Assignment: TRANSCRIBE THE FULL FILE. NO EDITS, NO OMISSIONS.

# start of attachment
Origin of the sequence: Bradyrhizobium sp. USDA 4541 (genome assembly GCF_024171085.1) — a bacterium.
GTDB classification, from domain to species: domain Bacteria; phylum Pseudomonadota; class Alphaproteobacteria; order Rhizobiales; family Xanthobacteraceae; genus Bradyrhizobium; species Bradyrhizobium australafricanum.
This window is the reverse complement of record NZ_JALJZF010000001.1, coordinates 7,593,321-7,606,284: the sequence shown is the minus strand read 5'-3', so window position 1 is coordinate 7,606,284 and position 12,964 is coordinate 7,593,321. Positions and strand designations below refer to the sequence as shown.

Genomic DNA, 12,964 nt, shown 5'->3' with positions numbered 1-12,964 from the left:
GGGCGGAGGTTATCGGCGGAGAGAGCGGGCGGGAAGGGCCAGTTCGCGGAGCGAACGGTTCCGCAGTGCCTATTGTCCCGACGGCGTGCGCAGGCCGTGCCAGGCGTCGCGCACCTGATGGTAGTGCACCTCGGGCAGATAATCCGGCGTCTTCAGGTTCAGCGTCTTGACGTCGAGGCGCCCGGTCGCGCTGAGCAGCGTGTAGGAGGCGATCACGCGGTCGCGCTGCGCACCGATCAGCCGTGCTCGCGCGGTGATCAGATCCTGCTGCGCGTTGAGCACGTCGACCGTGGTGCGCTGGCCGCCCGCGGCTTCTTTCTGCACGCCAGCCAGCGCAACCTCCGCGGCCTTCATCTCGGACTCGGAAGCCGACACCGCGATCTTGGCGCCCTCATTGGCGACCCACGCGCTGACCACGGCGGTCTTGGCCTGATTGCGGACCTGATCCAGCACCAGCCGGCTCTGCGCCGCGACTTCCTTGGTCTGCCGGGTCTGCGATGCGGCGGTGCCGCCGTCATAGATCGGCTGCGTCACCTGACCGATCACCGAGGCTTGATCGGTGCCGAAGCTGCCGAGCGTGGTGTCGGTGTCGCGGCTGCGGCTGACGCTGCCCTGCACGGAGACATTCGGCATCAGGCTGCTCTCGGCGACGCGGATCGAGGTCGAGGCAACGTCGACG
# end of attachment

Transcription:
Origin of the sequence: Bradyrhizobium sp. USDA 4541 (genome assembly GCF_024171085.1) — a bacterium.
GTDB classification, from domain to species: domain Bacteria; phylum Pseudomonadota; class Alphaproteobacteria; order Rhizobiales; family Xanthobacteraceae; genus Bradyrhizobium; species Bradyrhizobium australafricanum.
This window is the reverse complement of record NZ_JALJZF010000001.1, coordinates 7,593,321-7,606,284: the sequence shown is the minus strand read 5'-3', so window position 1 is coordinate 7,606,284 and position 12,964 is coordinate 7,593,321. Positions and strand designations below refer to the sequence as shown.

Genomic DNA, 12,964 nt, shown 5'->3' with positions numbered 1-12,964 from the left:
GGGCGGAGGTTATCGGCGGAGAGAGCGGGCGGGAAGGGCCAGTTCGCGGAGCGAACGGTTCCGCAGTGCCTATTGTCCCGACGGCGTGCGCAGGCCGTGCCAGGCGTCGCGCACCTGATGGTAGTGCACCTCGGGCAGATAATCCGGCGTCTTCAGGTTCAGCGTCTTGACGTCGAGGCGCCCGGTCGCGCTGAGCAGCGTGTAGGAGGCGATCACGCGGTCGCGCTGCGCACCGATCAGCCGTGCTCGCGCGGTGATCAGATCCTGCTGCGCGTTGAGCACGTCGACCGTGGTGCGCTGGCCGCCCGCGGCTTCTTTCTGCACGCCAGCCAGCGCAACCTCCGCGGCCTTCATCTCGGACTCGGAAGCCGACACCGCGATCTTGGCGCCCTCATTGGCGACCCACGCGCTGACCACGGCGGTCTTGGCCTGATTGCGGACCTGATCCAGCACCAGCCGGCTCTGCGCCGCGACTTCCTTGGTCTGCCGGGTCTGCGATGCGGCGGTGCCGCCGTCATAGATCGGCTGCGTCACCTGACCGATCACCGAGGCTTGATCGGTGCCGAAGCTGCCGAGCGTGGTGTCGGTGTCGCGGCTGCGGCTGACGCTGCCCTGCACGGAGACATTCGGCATCAGGCTGCTCTCGGCGACGCGGATCGAGGTCGAGGCAACGTCGACG